The circuit of FIGS. 3 and 4 difi'ers from the circuits in FIGS. 1 and 2 in that it is designed for greater noise immunity and for better operation under high fault current conditions. In essence, this circuit combines the amplifier and regenerative feedback circuit illustrated in FIG. 1 with the phase splitter circuitry in FIG. 2 in order to achieve a double polarity fault detection circuit with less transistors and improved operation characteristics. Components corresponding to those of FIGS. 1 and 2 are identified by the same reference numerals.

In the filter circuit 45 (FIG. 3), capacitor C30 and resistor R30 provide a means for resonating the secondary 11 of transformer T1 such that the sensitivity of the transformer to the fault current frequency is enhanced while the sensitivity to higher frequencies is reduced. They also provide a means for temperature compensating the change in transformer inductance. Capacitor C30 determines the resonant frequency and resistor R30 determines the response time of the torrid transformer T1. Capacitor Cl is added for additional filtering of high current switching transients. Diodes CR36 and CR3! provide high voltage transient protection to the input of the amplifier.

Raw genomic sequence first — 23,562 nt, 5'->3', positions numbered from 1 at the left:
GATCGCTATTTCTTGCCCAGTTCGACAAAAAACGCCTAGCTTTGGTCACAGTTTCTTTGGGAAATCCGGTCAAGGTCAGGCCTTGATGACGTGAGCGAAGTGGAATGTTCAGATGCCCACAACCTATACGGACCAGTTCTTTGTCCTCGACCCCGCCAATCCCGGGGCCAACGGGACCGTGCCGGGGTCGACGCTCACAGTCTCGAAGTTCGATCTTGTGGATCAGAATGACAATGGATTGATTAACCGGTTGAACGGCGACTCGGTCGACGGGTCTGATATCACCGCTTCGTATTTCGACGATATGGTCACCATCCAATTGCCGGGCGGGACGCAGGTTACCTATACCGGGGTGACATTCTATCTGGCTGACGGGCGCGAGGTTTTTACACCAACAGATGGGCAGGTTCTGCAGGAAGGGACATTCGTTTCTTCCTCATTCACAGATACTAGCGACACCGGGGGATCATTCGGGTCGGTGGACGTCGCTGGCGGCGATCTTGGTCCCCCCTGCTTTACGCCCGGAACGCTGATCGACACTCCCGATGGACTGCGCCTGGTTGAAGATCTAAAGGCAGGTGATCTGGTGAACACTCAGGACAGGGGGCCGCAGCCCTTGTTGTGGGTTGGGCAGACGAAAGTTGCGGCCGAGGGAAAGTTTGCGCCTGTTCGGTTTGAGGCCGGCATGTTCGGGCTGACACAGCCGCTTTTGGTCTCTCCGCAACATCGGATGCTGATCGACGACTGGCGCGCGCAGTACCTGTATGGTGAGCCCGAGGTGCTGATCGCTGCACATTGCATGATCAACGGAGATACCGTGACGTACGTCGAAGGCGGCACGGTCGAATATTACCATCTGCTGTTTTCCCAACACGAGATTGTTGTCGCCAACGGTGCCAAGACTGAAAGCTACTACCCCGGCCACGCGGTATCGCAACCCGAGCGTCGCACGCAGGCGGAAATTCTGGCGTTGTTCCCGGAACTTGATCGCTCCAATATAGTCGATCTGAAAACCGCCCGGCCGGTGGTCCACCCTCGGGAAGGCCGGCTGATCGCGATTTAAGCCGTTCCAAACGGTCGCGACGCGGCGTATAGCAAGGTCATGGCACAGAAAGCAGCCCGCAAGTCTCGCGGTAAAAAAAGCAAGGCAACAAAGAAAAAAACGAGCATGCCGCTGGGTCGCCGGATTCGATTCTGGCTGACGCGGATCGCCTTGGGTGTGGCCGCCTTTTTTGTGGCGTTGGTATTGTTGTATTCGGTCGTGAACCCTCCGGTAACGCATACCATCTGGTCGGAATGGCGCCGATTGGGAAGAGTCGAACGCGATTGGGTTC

The threshold detector 47 includes transistors Q36 and Q37, resistors R34, R35, R36 and diodes CR 32 and CR33. Transistors Q36 and Q37 are connected to collector-to-base and are normally in the cut-off state. As soon as the potential from the base to emitter of Q36 exceeds its cut-in voltage, current will be supplied to the base of Q37; and it too will begin to conduct, in turn increasing the base to emitter potential of Q36. Thus, regenerative action will occur and both transistors Q36 and 037 will be rapidly driven into saturation. Current will then flow through resistor R24, presenting a positive voltage to the gate of SCRl.